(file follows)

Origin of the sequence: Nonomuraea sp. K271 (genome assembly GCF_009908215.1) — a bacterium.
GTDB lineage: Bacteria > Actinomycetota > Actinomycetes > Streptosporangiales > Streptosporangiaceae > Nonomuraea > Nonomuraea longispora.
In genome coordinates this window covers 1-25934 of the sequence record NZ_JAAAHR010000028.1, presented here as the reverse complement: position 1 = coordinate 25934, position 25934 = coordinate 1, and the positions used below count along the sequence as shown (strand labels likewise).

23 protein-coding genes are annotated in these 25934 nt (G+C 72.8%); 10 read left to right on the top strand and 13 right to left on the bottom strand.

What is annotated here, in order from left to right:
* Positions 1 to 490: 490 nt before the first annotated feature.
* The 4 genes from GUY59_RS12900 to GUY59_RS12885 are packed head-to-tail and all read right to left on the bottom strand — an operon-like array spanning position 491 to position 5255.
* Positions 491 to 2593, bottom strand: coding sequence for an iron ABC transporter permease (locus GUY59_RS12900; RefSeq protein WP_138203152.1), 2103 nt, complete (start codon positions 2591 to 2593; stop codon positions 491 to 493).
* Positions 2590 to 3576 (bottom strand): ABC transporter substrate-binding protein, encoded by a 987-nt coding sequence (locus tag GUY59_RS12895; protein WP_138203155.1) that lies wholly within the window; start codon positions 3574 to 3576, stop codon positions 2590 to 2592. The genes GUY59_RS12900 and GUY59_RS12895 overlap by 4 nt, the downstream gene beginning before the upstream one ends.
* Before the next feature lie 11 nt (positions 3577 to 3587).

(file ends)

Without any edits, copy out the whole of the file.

Origin of the sequence: Nonomuraea sp. K271 (genome assembly GCF_009908215.1) — a bacterium.
GTDB lineage: Bacteria > Actinomycetota > Actinomycetes > Streptosporangiales > Streptosporangiaceae > Nonomuraea > Nonomuraea longispora.
In genome coordinates this window covers 1-25934 of the sequence record NZ_JAAAHR010000028.1, presented here as the reverse complement: position 1 = coordinate 25934, position 25934 = coordinate 1, and the positions used below count along the sequence as shown (strand labels likewise).

23 protein-coding genes are annotated in these 25934 nt (G+C 72.8%); 10 read left to right on the top strand and 13 right to left on the bottom strand.

What is annotated here, in order from left to right:
* Positions 1 to 490: 490 nt before the first annotated feature.
* The 4 genes from GUY59_RS12900 to GUY59_RS12885 are packed head-to-tail and all read right to left on the bottom strand — an operon-like array spanning position 491 to position 5255.
* Positions 491 to 2593, bottom strand: coding sequence for an iron ABC transporter permease (locus GUY59_RS12900; RefSeq protein WP_138203152.1), 2103 nt, complete (start codon positions 2591 to 2593; stop codon positions 491 to 493).
* Positions 2590 to 3576 (bottom strand): ABC transporter substrate-binding protein, encoded by a 987-nt coding sequence (locus tag GUY59_RS12895; protein WP_138203155.1) that lies wholly within the window; start codon positions 3574 to 3576, stop codon positions 2590 to 2592. The genes GUY59_RS12900 and GUY59_RS12895 overlap by 4 nt, the downstream gene beginning before the upstream one ends.
* Before the next feature lie 11 nt (positions 3577 to 3587).